Upper GI bleeding common and serious in dialysis patients
Newswise — Washington, DC (January 19, 2012) — Bleeding in the upper gastrointestinal (GI) tract causes serious health problems—and even early deaths—for many patients with kidney failure, according to a study appearing in an upcoming issue of the Journal of the American Society Nephrology (JASN). The findings indicate that greater efforts are needed to prevent and treat upper GI bleeding in these patients.
Poor kidney function puts people at risk for upper GI bleeding, which occurs in the esophagus, stomach, or first part of the intestine. Kidney failure patients on dialysis are particularly prone to developing the condition, which can lead to serious complications.
To determine how common upper GI bleeding is in patients with kidney failure and to see how it affects their health, Ju-Yeh Yang, MD (Stanford University School of Medicine and Far Eastern Memorial Hospital, in New Taipei City, Taiwan), Wolfgang Winkelmayer, MD, ScD (Stanford University School of Medicine) and their colleagues analyzed data from 948,345 patient files in the US Renal Data System, which compiles information on the vast majority of dialysis patients in the United States. “In the general population, the incidence of, and mortality associated with, upper GI bleeding has been declining over time. It is unknown, however, whether the kidney failure population has experienced similar changes in rates or complications of upper GI bleeding and its outcomes,” said Dr. Winkelmayer.
Among the major findings:• The rates for upper GI bleeding were 57 and 328 episodes per 1,000 kidney failure patients per year according to stringent and lenient definitions of upper GI bleeding, respectively. This is more than 10 times higher than in the general population.• Overall, 11.8% of kidney failure patients died within a month of bleeding, although the 30-day mortality rate declined significantly over time. (Mortality declined from 12.3% in 1998 to 10.5% in 2007 according to the stringent criterion and from 10.2% to 8.1% according to the lenient criterion.)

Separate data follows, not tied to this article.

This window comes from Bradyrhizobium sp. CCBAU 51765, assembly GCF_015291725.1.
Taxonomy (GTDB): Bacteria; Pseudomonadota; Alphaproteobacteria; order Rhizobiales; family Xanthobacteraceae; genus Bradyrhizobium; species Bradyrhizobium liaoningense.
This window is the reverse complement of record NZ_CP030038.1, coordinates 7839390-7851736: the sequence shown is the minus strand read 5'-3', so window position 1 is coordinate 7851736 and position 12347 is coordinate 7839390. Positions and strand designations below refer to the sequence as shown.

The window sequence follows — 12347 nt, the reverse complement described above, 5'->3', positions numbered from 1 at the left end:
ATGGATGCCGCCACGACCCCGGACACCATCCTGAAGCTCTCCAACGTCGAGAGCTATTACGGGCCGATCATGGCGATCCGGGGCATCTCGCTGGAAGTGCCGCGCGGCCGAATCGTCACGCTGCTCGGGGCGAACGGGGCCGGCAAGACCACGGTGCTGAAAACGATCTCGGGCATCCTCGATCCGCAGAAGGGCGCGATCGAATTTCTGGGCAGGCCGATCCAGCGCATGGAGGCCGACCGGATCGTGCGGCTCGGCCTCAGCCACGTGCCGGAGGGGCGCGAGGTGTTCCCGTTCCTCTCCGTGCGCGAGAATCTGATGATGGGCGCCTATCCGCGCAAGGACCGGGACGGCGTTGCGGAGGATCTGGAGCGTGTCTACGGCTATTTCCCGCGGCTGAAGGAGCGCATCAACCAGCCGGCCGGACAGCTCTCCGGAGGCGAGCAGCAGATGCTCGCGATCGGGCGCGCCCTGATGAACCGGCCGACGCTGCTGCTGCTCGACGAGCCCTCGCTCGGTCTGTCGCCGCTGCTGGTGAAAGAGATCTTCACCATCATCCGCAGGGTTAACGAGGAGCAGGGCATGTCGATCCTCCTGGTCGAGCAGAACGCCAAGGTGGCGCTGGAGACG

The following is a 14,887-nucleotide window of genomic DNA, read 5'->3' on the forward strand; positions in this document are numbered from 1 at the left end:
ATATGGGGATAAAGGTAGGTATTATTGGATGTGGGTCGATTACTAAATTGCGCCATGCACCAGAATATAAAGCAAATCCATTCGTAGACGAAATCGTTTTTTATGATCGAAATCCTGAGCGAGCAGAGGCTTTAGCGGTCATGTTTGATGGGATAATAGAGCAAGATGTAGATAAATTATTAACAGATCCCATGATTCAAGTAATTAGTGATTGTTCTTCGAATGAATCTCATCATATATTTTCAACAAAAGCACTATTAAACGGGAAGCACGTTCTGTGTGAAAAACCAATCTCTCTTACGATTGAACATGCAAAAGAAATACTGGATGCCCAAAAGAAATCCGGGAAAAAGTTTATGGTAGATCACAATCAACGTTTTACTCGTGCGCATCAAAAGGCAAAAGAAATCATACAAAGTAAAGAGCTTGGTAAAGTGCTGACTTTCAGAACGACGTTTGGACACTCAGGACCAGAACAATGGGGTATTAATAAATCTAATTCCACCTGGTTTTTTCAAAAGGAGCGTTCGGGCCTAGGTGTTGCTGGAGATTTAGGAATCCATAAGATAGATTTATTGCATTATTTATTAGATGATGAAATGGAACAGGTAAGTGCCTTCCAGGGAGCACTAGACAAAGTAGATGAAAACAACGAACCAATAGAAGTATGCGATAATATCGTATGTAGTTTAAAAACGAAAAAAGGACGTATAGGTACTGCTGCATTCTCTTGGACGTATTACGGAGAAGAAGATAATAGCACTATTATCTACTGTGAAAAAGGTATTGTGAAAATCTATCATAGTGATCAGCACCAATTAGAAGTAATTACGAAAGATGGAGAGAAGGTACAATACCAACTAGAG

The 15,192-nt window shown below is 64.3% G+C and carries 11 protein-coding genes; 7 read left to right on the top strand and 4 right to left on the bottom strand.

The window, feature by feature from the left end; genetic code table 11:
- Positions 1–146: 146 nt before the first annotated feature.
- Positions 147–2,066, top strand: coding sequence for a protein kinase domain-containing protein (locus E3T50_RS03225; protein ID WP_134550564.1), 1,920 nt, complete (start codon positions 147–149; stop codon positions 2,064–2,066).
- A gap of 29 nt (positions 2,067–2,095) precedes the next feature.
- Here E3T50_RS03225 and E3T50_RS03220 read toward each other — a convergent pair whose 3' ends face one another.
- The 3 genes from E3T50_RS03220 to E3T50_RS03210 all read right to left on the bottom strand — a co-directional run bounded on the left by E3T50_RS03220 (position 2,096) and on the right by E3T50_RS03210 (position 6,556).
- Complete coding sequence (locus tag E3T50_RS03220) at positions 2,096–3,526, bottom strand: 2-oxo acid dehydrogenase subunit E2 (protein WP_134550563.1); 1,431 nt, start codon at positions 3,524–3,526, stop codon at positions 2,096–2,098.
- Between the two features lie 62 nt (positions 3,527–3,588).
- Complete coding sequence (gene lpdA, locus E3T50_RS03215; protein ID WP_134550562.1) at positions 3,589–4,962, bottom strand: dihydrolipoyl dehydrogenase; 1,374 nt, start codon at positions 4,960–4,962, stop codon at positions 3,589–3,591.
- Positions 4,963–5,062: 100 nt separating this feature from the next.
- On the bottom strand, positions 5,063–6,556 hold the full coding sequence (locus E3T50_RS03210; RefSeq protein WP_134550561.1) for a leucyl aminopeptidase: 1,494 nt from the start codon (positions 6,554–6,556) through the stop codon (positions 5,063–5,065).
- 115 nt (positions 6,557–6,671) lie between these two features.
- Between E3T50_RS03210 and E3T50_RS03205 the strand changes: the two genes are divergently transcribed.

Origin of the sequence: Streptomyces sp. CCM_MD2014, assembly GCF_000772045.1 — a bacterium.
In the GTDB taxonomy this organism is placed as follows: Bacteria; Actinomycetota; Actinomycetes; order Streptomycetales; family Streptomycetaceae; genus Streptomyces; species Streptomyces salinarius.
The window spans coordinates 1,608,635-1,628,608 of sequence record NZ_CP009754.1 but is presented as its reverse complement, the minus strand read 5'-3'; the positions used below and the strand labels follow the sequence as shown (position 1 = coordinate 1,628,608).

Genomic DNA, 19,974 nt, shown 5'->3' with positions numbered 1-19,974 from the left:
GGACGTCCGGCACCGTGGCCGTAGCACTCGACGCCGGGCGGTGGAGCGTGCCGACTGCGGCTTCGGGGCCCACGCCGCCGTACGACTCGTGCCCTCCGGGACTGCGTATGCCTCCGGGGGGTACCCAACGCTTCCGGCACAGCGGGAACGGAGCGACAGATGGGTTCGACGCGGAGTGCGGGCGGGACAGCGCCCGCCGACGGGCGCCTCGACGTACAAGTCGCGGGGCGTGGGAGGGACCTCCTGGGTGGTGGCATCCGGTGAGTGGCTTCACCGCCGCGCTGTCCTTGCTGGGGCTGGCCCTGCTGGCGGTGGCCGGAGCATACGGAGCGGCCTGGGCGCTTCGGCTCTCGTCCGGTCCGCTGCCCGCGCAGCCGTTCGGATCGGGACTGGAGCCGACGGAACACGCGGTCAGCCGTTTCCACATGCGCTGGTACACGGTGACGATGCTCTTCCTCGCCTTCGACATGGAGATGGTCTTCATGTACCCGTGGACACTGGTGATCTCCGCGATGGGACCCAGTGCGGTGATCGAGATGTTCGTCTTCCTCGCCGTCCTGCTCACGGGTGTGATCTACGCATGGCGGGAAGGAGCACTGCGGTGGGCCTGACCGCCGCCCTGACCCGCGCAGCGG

These findings indicate that, in contrast to trends in the general population toward lower rates of upper GI bleeding, rates among patients undergoing dialysis have not changed considerably between 1998 and 2007. Although 30-day mortality rates related to upper GI bleeding declined—perhaps due to improvements in medical care—the negative effects of upper GI bleeding on kidney failure patients remains substantial.
Study co-authors include Tsung-Chun Lee, MD (National Taiwan University Hospital and National Taiwan University College of Medicine, in Taipei, Taiwan); Maria Montez-Rath, PhD, Jane Paik, PhD, Glenn Chertow, MD, and Manisha Desai, PhD (Stanford University School of Medicine).
Disclosures: Far Eastern Memorial Hospital, in New Taipei City, Taiwan, supported Dr. Yang’s visiting scholarship at Stanford University, and the staff of the US Renal Disease System (Chronic Disease Research Group) provided assistance in conducting this study. Dr. Winkelmayer has served as a scientific advisor or consultant to Affymax, Amgen, Astellas, Vifor-Fresenius, GlaxoSmithKline, and Sandoz at any one point over the past 3 years. He has received unrestricted research support from Fibrogen. Dr. Chertow serves on the Board of Directors of Satellite Healthcare, Inc. and on the Scientific Advisory Board of DaVita Clinical Research, and has received research support and served as an advisor to Amgen. All other authors reported no financial disclosures.
The article, entitled “Trends in Acute Nonvariceal Upper Gastrointestinal Bleeding in Dialysis Patients,” will appear online at http://jasn.asnjournals.org/ on January 19, 2012, doi: 10.1681/ASN.2011070658.
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Founded in 1966, and with more than 13,500 members, the American Society of Nephrology (ASN) leads the fight against kidney disease by educating health professionals, sharing new knowledge, advancing research, and advocating the highest quality care for patients.
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Journal of the American Society Nephrology (JASN) (doi: 10.1681/ASN.2011070658)